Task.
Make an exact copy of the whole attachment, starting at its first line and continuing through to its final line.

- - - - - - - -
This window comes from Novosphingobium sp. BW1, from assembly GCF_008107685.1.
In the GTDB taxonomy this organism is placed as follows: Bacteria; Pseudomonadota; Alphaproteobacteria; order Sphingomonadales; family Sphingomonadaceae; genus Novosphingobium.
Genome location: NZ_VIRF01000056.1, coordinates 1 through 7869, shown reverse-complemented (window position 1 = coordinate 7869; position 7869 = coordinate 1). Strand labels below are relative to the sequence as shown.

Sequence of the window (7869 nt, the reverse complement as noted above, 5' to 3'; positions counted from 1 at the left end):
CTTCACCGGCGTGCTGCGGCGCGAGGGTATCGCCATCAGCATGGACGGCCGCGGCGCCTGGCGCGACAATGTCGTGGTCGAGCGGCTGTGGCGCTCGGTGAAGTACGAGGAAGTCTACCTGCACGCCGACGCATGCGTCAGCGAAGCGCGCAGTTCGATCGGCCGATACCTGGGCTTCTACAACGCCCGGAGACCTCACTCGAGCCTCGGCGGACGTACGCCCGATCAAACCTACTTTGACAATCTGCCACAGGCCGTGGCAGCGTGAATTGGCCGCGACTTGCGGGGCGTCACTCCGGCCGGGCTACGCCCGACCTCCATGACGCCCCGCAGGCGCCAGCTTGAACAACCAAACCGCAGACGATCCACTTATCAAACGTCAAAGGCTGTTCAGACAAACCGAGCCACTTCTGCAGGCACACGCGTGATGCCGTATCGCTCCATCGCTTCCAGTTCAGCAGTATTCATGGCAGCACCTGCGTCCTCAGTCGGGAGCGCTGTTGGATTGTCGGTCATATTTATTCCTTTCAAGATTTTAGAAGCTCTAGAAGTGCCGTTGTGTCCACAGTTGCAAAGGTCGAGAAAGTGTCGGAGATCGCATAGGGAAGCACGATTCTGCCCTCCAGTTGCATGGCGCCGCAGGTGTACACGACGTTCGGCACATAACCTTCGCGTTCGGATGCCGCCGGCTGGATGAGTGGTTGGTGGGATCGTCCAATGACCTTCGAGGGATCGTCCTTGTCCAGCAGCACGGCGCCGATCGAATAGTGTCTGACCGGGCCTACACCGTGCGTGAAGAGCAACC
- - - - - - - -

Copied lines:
This window comes from Novosphingobium sp. BW1, from assembly GCF_008107685.1.
In the GTDB taxonomy this organism is placed as follows: Bacteria; Pseudomonadota; Alphaproteobacteria; order Sphingomonadales; family Sphingomonadaceae; genus Novosphingobium.
Genome location: NZ_VIRF01000056.1, coordinates 1 through 7869, shown reverse-complemented (window position 1 = coordinate 7869; position 7869 = coordinate 1). Strand labels below are relative to the sequence as shown.

Sequence of the window (7869 nt, the reverse complement as noted above, 5' to 3'; positions counted from 1 at the left end):
CTTCACCGGCGTGCTGCGGCGCGAGGGTATCGCCATCAGCATGGACGGCCGCGGCGCCTGGCGCGACAATGTCGTGGTCGAGCGGCTGTGGCGCTCGGTGAAGTACGAGGAAGTCTACCTGCACGCCGACGCATGCGTCAGCGAAGCGCGCAGTTCGATCGGCCGATACCTGGGCTTCTACAACGCCCGGAGACCTCACTCGAGCCTCGGCGGACGTACGCCCGATCAAACCTACTTTGACAATCTGCCACAGGCCGTGGCAGCGTGAATTGGCCGCGACTTGCGGGGCGTCACTCCGGCCGGGCTACGCCCGACCTCCATGACGCCCCGCAGGCGCCAGCTTGAACAACCAAACCGCAGACGATCCACTTATCAAACGTCAAAGGCTGTTCAGACAAACCGAGCCACTTCTGCAGGCACACGCGTGATGCCGTATCGCTCCATCGCTTCCAGTTCAGCAGTATTCATGGCAGCACCTGCGTCCTCAGTCGGGAGCGCTGTTGGATTGTCGGTCATATTTATTCCTTTCAAGATTTTAGAAGCTCTAGAAGTGCCGTTGTGTCCACAGTTGCAAAGGTCGAGAAAGTGTCGGAGATCGCATAGGGAAGCACGATTCTGCCCTCCAGTTGCATGGCGCCGCAGGTGTACACGACGTTCGGCACATAACCTTCGCGTTCGGATGCCGCCGGCTGGATGAGTGGTTGGTGGGATCGTCCAATGACCTTCGAGGGATCGTCCTTGTCCAGCAGCACGGCGCCGATCGAATAGTGTCTGACCGGGCCTACACCGTGCGTGAAGAGCAACC